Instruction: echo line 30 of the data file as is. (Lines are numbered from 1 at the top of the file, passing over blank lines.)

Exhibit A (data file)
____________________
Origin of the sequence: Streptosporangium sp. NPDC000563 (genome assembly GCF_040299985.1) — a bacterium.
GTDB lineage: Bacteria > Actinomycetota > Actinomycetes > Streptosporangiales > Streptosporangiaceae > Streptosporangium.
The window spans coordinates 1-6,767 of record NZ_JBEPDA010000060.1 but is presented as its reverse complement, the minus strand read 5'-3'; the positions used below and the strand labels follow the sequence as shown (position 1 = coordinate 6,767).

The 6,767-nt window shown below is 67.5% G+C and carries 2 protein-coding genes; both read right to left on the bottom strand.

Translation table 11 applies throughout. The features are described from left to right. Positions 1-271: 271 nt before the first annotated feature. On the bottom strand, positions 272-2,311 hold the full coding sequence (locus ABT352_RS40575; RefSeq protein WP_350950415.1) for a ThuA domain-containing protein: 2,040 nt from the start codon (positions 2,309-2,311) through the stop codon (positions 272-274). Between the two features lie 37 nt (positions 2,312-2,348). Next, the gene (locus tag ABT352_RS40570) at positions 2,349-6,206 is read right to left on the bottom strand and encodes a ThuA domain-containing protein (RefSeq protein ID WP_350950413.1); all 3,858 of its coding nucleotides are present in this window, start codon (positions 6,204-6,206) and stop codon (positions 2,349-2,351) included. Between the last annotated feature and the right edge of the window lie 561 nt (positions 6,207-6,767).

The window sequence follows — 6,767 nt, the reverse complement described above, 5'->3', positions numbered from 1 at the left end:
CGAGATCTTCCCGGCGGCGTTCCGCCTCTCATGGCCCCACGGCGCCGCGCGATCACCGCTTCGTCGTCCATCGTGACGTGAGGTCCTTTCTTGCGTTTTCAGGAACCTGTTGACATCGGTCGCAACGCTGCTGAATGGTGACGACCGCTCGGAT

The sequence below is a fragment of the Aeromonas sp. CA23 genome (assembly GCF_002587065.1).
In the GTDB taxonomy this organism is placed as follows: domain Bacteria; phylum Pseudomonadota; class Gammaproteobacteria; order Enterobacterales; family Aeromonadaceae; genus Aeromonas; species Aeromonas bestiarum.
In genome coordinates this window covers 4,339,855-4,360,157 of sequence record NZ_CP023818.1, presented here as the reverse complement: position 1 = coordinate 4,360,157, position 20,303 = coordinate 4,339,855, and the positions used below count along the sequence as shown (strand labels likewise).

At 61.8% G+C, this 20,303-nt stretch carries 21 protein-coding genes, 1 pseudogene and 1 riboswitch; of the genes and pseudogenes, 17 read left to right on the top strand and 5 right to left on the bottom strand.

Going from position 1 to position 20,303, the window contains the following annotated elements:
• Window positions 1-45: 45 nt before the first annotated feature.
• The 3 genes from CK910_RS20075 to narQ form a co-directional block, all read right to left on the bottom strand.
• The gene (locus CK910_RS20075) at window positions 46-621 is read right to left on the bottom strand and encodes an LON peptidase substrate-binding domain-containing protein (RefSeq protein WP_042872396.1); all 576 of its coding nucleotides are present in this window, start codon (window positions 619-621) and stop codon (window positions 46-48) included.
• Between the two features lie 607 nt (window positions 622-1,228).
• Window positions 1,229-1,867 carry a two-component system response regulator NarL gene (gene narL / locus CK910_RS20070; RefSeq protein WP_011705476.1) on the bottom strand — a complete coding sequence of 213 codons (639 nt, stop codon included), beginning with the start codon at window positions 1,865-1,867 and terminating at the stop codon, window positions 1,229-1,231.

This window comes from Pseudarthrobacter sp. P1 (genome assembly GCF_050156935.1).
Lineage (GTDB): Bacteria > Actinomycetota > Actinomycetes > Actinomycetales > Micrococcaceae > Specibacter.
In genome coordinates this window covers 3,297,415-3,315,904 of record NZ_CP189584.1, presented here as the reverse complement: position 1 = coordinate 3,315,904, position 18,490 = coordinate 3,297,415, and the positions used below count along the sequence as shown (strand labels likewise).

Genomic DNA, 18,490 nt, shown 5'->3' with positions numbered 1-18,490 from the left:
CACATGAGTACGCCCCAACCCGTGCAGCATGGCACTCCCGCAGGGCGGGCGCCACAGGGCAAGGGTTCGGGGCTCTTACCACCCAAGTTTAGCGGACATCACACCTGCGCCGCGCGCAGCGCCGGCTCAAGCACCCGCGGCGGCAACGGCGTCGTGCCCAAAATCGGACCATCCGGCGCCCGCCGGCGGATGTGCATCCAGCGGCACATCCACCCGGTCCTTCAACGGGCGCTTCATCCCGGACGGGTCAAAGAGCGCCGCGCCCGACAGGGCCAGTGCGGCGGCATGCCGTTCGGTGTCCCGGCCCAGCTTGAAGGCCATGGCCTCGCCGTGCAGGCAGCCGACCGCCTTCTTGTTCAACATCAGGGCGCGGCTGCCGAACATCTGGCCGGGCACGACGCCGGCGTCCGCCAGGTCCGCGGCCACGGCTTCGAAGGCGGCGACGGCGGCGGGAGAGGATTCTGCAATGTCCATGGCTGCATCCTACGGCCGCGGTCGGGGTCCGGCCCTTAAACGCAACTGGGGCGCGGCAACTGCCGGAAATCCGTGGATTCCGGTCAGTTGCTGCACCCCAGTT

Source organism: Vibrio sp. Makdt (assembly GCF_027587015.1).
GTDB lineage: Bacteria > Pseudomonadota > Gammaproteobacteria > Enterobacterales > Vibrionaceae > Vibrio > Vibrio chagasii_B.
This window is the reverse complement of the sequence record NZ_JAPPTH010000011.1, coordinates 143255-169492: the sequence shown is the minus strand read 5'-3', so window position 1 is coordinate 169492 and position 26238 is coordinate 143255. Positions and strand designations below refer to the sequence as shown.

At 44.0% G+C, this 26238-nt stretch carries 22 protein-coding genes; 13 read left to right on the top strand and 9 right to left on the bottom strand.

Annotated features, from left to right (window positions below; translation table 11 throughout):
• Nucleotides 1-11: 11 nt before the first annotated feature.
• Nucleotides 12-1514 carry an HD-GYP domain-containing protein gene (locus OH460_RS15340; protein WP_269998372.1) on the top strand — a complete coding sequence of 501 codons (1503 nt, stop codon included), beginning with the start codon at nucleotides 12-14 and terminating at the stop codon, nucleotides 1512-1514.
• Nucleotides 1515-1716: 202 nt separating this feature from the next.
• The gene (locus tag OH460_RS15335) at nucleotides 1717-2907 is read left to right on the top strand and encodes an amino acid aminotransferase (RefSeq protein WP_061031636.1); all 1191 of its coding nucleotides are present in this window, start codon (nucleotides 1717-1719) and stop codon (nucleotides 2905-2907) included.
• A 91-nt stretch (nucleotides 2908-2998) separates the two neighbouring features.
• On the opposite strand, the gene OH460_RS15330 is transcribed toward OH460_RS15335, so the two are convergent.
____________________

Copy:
• Nucleotides 1515-1716: 202 nt separating this feature from the next.